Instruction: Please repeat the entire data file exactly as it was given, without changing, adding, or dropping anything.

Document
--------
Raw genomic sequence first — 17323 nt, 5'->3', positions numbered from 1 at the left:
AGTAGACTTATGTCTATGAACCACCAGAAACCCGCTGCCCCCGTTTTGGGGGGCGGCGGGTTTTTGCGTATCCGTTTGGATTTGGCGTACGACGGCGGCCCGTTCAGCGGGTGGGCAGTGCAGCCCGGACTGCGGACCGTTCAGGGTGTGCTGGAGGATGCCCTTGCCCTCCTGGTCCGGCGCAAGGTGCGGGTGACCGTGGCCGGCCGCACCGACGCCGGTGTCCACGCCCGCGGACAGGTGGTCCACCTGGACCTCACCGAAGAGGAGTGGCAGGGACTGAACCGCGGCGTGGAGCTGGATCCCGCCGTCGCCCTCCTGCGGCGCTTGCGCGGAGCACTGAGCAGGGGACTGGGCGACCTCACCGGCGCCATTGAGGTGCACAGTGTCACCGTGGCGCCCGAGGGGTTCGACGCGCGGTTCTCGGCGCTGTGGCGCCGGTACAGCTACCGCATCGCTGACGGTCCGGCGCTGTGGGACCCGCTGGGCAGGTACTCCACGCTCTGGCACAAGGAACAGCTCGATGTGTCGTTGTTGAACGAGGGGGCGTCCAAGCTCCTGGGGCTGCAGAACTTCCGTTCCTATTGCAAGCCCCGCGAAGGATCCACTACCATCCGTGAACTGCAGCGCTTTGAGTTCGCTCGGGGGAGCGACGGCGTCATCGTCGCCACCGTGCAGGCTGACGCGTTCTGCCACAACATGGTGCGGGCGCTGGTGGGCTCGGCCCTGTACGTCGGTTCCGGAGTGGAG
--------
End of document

Raw genomic sequence first — 17323 nt, 5'->3', positions numbered from 1 at the left:
AGTAGACTTATGTCTATGAACCACCAGAAACCCGCTGCCCCCGTTTTGGGGGGCGGCGGGTTTTTGCGTATCCGTTTGGATTTGGCGTACGACGGCGGCCCGTTCAGCGGGTGGGCAGTGCAGCCCGGACTGCGGACCGTTCAGGGTGTGCTGGAGGATGCCCTTGCCCTCCTGGTCCGGCGCAAGGTGCGGGTGACCGTGGCCGGCCGCACCGACGCCGGTGTCCACGCCCGCGGACAGGTGGTCCACCTGGACCTCACCGAAGAGGAGTGGCAGGGACTGAACCGCGGCGTGGAGCTGGATCCCGCCGTCGCCCTCCTGCGGCGCTTGCGCGGAGCACTGAGCAGGGGACTGGGCGACCTCACCGGCGCCATTGAGGTGCACAGTGTCACCGTGGCGCCCGAGGGGTTCGACGCGCGGTTCTCGGCGCTGTGGCGCCGGTACAGCTACCGCATCGCTGACGGTCCGGCGCTGTGGGACCCGCTGGGCAGGTACTCCACGCTCTGGCACAAGGAACAGCTCGATGTGTCGTTGTTGAACGAGGGGGCGTCCAAGCTCCTGGGGCTGCAGAACTTCCGTTCCTATTGCAAGCCCCGCGAAGGATCCACTACCATCCGTGAACTGCAGCGCTTTGAGTTCGCTCGGGGGAGCGACGGCGTCATCGTCGCCACCGTGCAGGCTGACGCGTTCTGCCACAACATGGTGCGGGCGCTGGTGGGCTCGGCCCTGTACGTCGGTTCCGGAGTGGAG